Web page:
The mum asked the child: “What do I need to cook some rice?”
The child promptly answered: “it's simple, you just need some rice, water and a fire”.
If we translate this simple but wise answer to the global level, what we still need to feed the planet is food, water and energy. If our concern is not feeding the planet but enhancing human development, we would still need food, water and energy. The tricky part here is that we cannot reach food, water and energy security but through a complementary approach.
The interconnection between food, water and energy security can be grasped through a simple intuition (the child's answer). Shedding light on the elements at stake is by far a more complex task. A starting point might be looking at what food, water and energy security means. Definitions are often a debated ground (do they really include all the perspectives?) and a widely shared consensus on definition is often difficult to reach.
Nonetheless I start from the following ones leaving open the debate:
Food security exists “when all people, at all times, have physical, social and economic access to sufficient, safe and nutritious food to meet dietary needs for a productive and healthy life.”
(Photo by galdo trouchky | CCL Attribution-NonCommercial-NoDerivs 2.0)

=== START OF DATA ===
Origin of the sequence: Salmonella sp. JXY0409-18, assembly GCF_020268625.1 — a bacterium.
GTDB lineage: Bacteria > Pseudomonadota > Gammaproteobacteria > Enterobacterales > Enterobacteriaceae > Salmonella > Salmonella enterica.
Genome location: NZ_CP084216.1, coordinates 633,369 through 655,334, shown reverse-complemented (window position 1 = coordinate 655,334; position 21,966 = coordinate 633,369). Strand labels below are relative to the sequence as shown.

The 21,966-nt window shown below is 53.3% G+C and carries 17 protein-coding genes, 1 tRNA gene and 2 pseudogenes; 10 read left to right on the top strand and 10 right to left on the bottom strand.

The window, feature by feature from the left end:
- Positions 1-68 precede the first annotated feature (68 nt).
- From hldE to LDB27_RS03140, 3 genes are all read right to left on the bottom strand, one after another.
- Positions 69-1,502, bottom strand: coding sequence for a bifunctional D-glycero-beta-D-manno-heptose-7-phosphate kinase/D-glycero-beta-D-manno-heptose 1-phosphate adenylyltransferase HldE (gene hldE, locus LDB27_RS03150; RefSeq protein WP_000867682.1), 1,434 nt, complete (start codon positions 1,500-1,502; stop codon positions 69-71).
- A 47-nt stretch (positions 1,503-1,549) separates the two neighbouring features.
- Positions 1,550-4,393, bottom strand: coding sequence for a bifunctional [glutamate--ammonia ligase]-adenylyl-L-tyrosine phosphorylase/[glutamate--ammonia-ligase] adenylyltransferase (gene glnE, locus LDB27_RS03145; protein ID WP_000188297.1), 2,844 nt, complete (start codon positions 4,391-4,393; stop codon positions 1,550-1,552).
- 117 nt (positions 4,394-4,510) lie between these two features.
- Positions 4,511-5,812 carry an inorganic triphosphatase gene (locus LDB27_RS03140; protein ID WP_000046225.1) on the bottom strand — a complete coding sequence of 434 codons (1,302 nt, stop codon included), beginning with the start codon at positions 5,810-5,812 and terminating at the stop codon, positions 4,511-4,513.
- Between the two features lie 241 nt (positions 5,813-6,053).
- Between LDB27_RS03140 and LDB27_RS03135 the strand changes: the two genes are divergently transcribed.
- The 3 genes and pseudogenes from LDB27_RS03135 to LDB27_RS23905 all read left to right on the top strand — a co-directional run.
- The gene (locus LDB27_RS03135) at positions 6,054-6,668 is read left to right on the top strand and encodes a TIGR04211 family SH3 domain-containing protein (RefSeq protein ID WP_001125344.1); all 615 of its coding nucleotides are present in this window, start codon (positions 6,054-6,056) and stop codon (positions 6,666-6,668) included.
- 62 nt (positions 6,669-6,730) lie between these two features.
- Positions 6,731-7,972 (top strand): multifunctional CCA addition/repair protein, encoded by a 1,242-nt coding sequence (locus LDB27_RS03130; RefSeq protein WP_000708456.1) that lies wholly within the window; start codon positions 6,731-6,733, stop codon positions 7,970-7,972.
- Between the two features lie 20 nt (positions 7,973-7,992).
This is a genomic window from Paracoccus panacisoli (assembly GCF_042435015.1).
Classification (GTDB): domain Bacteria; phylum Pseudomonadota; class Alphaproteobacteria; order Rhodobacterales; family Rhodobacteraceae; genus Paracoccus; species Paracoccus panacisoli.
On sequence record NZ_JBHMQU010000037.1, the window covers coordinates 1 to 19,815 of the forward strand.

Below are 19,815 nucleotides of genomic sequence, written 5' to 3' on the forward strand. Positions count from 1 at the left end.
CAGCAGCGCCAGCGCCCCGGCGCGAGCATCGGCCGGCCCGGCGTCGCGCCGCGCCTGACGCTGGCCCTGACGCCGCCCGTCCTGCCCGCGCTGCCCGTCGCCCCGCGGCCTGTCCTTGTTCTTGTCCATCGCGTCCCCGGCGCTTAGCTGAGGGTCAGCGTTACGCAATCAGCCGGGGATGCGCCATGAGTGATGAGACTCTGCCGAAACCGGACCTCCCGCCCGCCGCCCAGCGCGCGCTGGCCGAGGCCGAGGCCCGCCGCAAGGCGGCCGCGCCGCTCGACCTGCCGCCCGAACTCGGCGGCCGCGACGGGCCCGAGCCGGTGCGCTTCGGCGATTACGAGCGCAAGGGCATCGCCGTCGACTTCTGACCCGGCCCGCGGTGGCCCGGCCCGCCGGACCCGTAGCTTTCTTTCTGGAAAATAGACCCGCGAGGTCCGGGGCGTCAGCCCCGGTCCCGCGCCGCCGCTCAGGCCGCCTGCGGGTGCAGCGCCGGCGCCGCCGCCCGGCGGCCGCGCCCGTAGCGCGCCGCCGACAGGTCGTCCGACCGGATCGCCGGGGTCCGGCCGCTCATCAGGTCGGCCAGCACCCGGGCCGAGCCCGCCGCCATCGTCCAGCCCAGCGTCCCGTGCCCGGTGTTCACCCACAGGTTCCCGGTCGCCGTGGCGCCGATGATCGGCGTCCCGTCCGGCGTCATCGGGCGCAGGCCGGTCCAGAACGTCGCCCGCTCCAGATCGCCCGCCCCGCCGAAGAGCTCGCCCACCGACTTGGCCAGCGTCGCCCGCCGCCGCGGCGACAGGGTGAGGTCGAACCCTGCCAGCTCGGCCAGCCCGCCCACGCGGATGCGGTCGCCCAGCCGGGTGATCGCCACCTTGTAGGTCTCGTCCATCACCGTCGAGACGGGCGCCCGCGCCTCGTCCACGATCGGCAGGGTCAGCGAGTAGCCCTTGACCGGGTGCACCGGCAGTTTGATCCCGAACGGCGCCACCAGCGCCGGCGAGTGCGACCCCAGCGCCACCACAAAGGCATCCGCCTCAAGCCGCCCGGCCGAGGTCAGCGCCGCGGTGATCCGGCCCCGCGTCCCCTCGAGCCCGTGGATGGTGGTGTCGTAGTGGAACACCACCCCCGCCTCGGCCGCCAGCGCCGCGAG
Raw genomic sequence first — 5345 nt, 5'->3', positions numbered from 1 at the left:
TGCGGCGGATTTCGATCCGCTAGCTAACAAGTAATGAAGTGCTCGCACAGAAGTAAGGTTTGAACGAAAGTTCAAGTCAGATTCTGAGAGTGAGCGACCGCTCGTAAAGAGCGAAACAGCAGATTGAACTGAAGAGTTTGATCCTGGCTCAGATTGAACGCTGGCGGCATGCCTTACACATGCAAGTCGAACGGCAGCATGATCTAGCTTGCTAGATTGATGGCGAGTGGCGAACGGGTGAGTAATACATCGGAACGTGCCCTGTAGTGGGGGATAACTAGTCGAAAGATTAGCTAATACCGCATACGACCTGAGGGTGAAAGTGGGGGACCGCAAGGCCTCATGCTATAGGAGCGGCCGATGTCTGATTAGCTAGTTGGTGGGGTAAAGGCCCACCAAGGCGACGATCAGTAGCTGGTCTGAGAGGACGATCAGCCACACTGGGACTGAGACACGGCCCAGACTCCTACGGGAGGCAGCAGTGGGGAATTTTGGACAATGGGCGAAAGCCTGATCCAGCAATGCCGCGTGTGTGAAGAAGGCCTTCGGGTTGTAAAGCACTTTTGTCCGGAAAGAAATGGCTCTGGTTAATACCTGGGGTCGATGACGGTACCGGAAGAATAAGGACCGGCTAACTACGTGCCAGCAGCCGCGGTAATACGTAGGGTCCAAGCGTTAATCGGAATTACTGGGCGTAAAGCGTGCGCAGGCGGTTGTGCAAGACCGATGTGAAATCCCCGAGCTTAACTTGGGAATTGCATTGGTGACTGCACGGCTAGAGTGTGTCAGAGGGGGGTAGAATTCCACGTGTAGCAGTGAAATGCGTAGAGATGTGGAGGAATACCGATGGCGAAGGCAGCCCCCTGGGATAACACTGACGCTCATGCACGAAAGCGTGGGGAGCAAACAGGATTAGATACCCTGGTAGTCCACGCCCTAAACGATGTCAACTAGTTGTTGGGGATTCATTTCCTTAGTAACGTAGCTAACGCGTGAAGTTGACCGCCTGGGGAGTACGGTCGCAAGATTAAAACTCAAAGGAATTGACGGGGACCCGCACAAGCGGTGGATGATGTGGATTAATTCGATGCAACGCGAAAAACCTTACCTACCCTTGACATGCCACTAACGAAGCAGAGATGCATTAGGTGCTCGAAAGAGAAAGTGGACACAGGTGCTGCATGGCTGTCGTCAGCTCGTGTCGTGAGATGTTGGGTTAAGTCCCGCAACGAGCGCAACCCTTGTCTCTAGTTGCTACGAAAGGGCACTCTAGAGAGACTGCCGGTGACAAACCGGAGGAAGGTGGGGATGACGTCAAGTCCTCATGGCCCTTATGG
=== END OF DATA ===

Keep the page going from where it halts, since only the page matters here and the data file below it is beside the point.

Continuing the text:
Water security “involves the sustainable use and protection of water systems, the protection against water related hazards (floods and droughts), the sustainable development of water resources and the safeguarding of (access to) water functions and services for humans and the environment.”
Energy security involves a universal energy access that is defined as “access to clean, reliable and affordable energy services for cooking and heating, lighting, communications and productive uses”
(Photo by Jenna Helen | CCL Attribution-NonCommercial-NoDerivs 2.0)
As these definitions show, addressing these challenges involves also tackling horizontal issues such as socio-economic sustainability and equality of access. Indeed, addressing these challenges in not only a matter of “security”, but also a matter of “rights”.
The right of everyone to adequate food is enshrined in the 1948 Universal Declaration of Human Rights. More recently, the UN General Assembly declared that the access to clean drinking water and sanitation is a human right (UN General Assembly Resolution 64/292, 28 July 2010).
Global trends such as changing demographic and economic growth trends make the sustainability of our production and consumption habits an urgent question. It is often assumed that finding an answer to this question has become more difficult due to the growing economic interdependence of system of production and consumption and to the increasing mobility of goods, services and capital (and their externalities) across national borders.
Our challenges have gone global, yes. Our solutions have not, yet.
However, changing global trends have gone along with changing governing “tools”. The inclusion of actors other than states provides opportunities for new avenues. Formal and informal institutions, citizens and organizations (non-governmental, governmental and intergovernmental) can and do offer potential solutions.
To implement these solution, then, what do we need? The only answer that I can think of, is, in the end, political will.
(Title photo by IceSabre | Attribution-NonCommercial 2.0)